# Filter Structures Digital signal processing DSP

```Digital Filter Structures
• Is it practical to use the convolutional sum to implement LTI systems?

y [n ]   k  h [k ] x [n  k ]
• FIR: Yes.
y [n ]   k 0 h [k ] x [n  k ]
N
• IIR: No it is not practical because the impulse response is of infinite length.
But it can be implemented by direct computation of difference equation
y[n]  kN1 d k y[n  k ]  kM0 pk x[n  k ]
Block Diagram Representation
• For the implementation of an LTI digital filter, the input-output
relationship must be described by a valid computational algorithm
• To illustrate what we mean by a computational algorithm, consider the
causal first-order LTI digital filter shown below
• The filter is described by the diff. eqn.:
y[n]   d1 y[n  1]  p0 x[n]  p1x[n  1]
• Using the above equation we can compute y[n]
if the initial condition (y[-1]) is known
y[0]   d1 y[1]  p0 x[0]  p1x[1]
•
y[1]   d1 y[0]  p0 x[1]  p1x[0]
y[2]   d1 y[1]  p0 x[2]  p1x[1]
..
.
•
Each step of the calculation requires a knowledge of
the previously calculated value of the output sample
(delayed value of the output), the present value of
the input sample, and the previous value of the input
sample (delayed value of the input)
As a result, the first-order difference equation can be
interpreted as a valid computational algorithm
Basic Building Blocks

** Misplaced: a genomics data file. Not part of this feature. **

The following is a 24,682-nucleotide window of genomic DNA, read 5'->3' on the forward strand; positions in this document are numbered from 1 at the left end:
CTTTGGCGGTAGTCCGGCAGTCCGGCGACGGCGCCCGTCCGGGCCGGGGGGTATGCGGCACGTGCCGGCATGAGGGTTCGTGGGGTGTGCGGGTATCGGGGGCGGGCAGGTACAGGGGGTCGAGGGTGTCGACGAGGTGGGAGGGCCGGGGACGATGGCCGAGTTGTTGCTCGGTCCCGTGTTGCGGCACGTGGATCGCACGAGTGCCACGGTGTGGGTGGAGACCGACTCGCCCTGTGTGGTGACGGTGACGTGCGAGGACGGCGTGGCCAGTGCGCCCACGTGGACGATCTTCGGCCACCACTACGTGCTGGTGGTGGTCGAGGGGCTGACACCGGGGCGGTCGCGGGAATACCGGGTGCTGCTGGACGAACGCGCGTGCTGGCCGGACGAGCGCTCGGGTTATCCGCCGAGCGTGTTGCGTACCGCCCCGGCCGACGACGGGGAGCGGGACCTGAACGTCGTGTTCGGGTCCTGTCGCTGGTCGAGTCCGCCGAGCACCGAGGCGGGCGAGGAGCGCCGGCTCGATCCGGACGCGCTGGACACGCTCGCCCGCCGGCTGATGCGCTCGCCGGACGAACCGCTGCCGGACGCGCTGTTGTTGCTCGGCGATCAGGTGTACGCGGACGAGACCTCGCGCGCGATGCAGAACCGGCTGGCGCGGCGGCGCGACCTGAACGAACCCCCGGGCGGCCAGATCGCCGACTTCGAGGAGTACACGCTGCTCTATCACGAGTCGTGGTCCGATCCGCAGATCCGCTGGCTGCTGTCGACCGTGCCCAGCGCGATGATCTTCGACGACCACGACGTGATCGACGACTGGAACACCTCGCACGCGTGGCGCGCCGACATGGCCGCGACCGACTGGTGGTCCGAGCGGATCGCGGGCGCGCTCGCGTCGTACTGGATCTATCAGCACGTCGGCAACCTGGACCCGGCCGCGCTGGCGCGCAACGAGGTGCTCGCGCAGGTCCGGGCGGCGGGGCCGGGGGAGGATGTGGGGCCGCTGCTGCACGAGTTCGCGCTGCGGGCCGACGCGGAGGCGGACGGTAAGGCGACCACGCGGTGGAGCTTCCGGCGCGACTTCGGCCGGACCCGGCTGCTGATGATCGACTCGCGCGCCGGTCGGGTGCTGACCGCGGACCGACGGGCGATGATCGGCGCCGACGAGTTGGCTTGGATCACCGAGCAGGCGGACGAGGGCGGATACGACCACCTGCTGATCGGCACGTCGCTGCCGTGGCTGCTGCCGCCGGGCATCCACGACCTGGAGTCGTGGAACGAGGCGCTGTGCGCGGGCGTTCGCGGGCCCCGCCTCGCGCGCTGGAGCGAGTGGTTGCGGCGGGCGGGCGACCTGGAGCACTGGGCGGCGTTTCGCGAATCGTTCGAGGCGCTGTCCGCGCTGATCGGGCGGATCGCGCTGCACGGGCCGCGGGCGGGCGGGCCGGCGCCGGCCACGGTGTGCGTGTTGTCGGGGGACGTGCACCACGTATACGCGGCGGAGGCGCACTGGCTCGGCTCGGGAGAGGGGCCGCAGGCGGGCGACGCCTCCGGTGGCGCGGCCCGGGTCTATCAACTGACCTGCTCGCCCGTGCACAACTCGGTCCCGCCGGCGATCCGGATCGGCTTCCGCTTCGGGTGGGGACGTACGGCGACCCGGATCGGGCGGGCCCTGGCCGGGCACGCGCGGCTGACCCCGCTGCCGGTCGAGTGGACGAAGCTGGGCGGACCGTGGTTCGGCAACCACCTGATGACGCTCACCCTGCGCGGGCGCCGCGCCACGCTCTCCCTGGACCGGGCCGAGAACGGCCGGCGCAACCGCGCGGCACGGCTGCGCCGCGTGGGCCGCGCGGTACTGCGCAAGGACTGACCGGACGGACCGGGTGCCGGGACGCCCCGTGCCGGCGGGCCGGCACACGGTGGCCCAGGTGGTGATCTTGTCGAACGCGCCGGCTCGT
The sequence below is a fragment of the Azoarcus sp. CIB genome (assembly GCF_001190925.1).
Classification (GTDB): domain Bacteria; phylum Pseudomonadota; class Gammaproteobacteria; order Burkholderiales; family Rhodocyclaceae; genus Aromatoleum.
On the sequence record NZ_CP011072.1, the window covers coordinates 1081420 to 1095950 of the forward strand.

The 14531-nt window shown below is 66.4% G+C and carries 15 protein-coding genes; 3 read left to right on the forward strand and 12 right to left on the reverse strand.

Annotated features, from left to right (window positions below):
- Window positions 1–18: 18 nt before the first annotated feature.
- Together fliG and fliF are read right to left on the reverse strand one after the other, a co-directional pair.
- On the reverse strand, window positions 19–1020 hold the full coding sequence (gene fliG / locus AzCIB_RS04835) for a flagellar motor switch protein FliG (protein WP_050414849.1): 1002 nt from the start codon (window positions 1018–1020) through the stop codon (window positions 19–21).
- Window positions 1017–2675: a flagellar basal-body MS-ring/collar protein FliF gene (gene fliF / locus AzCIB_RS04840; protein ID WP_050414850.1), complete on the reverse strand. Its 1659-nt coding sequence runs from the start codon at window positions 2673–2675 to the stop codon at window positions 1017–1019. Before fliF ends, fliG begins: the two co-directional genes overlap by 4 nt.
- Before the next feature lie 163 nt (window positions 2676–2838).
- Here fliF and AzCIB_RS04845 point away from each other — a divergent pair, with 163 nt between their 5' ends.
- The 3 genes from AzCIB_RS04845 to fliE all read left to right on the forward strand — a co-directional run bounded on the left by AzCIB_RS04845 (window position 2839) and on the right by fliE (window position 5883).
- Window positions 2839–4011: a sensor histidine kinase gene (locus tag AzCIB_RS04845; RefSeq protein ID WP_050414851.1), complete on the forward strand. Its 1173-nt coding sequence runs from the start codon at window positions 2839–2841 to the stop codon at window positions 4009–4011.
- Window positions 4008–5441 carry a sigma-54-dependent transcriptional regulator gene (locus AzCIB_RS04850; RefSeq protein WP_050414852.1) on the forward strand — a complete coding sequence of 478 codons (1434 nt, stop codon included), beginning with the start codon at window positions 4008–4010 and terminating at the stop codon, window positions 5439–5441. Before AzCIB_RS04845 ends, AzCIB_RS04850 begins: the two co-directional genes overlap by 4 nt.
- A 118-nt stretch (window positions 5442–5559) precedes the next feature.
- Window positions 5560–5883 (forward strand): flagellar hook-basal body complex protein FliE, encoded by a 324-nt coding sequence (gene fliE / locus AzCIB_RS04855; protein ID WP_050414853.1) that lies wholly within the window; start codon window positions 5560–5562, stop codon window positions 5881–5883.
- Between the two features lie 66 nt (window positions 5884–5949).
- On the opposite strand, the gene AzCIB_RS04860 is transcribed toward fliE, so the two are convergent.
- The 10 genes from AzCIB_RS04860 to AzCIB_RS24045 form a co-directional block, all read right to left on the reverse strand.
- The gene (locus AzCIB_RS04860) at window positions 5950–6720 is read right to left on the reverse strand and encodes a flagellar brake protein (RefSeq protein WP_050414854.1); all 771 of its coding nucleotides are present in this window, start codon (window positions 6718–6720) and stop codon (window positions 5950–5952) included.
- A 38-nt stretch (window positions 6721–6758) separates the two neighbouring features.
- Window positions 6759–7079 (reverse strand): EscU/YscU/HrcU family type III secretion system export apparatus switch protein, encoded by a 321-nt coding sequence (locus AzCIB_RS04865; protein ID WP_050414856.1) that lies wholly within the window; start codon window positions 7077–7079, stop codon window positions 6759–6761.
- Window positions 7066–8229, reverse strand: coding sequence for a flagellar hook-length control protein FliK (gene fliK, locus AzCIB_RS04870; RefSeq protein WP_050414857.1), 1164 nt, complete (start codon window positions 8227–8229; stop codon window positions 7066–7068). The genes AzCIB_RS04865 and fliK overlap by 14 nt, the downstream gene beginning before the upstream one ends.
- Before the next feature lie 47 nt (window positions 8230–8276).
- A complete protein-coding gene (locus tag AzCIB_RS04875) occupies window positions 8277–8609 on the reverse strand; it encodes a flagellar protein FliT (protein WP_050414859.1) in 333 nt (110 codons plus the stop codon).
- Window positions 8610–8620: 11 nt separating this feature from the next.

• The computational algorithm of an LTI digital filter can be
conveniently represented in block diagram form using the basic
building blocks shown below
x[n]

y[n]
A
w[n]
Multiplier
x[n]
z 1
Unit delay
y[n]
x[n]
x[n]
x[n]
y[n]
x[n]
Pick-off node
Analysis of Block Diagrams
• Example - Consider the single-loop feedback structure shown below
• The output E(z) of the adder is
E ( z )  X ( z )  G2 ( z )Y ( z )
• But from the figure Y ( z )  G1 ( z ) E ( z )
• Eliminating E(z) from the previous two equations we arrive at
[1  G1 ( z )G2 ( z )]Y ( z )  G1 ( z ) X ( z )
H ( z) 
Y ( z)
G1 ( z )

X ( z ) 1  G1 ( z )G2 ( z )
The Delay-Free Loop Problem
• For physical realizability of the digital filter structure, it is necessary
that the block diagram representation contains no delay-free loops
• To illustrate the delay-free loop problem consider the structure below
• Analysis of this structure yields
u[n]  w[n]  y[n]
y[n]  B(v[n]  Au[n])
y[n]  Bv[n]  A( w[n]  y[n]) 
To determine the current value of y[n]
you need to know the value of y[n] !